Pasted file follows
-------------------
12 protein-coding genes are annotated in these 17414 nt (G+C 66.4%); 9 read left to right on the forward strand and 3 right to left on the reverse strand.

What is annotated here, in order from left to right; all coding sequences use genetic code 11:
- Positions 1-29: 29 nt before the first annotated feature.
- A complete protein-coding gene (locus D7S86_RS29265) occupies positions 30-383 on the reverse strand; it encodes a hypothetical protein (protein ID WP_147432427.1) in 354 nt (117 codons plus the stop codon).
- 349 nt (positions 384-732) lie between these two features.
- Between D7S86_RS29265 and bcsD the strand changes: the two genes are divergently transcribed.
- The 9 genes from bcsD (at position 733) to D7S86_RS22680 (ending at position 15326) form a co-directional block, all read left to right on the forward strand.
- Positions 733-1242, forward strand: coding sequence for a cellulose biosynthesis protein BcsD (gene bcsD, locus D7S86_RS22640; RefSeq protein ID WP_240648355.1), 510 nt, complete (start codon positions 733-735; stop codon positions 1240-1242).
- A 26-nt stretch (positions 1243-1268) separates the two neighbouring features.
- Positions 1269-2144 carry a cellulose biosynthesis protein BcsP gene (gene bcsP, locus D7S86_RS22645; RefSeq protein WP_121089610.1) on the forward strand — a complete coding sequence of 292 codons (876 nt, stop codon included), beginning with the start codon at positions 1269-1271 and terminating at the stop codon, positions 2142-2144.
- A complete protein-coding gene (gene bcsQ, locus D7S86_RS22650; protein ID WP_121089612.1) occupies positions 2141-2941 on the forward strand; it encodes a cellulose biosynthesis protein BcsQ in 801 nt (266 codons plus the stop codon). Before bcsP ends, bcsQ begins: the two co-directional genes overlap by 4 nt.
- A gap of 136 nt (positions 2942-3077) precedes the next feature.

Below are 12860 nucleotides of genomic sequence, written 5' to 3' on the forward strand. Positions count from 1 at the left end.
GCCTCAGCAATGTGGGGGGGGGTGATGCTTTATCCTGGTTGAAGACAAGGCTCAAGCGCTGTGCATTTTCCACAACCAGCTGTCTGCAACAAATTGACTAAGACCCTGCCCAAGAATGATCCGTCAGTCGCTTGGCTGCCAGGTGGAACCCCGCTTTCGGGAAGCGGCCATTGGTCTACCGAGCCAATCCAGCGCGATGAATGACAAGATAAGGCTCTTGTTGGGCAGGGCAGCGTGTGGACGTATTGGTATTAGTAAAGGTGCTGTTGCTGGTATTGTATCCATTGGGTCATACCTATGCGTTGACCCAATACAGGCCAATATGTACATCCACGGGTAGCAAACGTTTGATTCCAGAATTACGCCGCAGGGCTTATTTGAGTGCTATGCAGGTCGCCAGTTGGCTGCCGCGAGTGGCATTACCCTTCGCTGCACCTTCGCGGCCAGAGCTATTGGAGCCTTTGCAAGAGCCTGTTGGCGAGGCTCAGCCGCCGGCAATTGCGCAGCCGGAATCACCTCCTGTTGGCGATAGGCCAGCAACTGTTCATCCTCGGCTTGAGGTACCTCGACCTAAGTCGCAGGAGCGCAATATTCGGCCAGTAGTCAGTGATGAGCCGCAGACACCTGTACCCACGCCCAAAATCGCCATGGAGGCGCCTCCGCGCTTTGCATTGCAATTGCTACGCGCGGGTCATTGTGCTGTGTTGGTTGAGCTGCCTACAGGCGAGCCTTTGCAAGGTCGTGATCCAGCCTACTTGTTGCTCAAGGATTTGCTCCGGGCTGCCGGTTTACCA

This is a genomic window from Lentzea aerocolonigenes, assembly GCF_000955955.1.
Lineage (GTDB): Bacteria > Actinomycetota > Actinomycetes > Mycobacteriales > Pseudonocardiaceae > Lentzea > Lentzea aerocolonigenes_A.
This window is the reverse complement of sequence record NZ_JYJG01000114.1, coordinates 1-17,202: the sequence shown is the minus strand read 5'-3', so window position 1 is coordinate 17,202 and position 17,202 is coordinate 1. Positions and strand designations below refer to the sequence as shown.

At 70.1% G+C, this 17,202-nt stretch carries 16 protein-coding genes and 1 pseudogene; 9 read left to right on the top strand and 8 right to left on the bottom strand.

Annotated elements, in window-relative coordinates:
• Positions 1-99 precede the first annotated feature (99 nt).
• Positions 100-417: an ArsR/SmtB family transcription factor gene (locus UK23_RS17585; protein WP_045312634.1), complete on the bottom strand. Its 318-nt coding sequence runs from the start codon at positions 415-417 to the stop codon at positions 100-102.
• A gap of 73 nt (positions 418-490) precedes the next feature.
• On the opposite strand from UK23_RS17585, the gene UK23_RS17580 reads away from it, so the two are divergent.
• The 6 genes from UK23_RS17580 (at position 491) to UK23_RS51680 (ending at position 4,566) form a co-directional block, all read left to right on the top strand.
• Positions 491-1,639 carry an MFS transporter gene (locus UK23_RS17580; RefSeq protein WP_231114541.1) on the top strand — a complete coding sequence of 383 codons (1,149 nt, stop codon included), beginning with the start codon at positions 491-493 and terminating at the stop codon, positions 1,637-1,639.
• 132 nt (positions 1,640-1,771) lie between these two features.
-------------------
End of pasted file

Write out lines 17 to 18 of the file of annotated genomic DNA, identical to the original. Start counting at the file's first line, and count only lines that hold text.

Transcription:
This window is the reverse complement of sequence record NZ_JYJG01000114.1, coordinates 1-17,202: the sequence shown is the minus strand read 5'-3', so window position 1 is coordinate 17,202 and position 17,202 is coordinate 1. Positions and strand designations below refer to the sequence as shown.

At 70.1% G+C, this 17,202-nt stretch carries 16 protein-coding genes and 1 pseudogene; 9 read left to right on the top strand and 8 right to left on the bottom strand.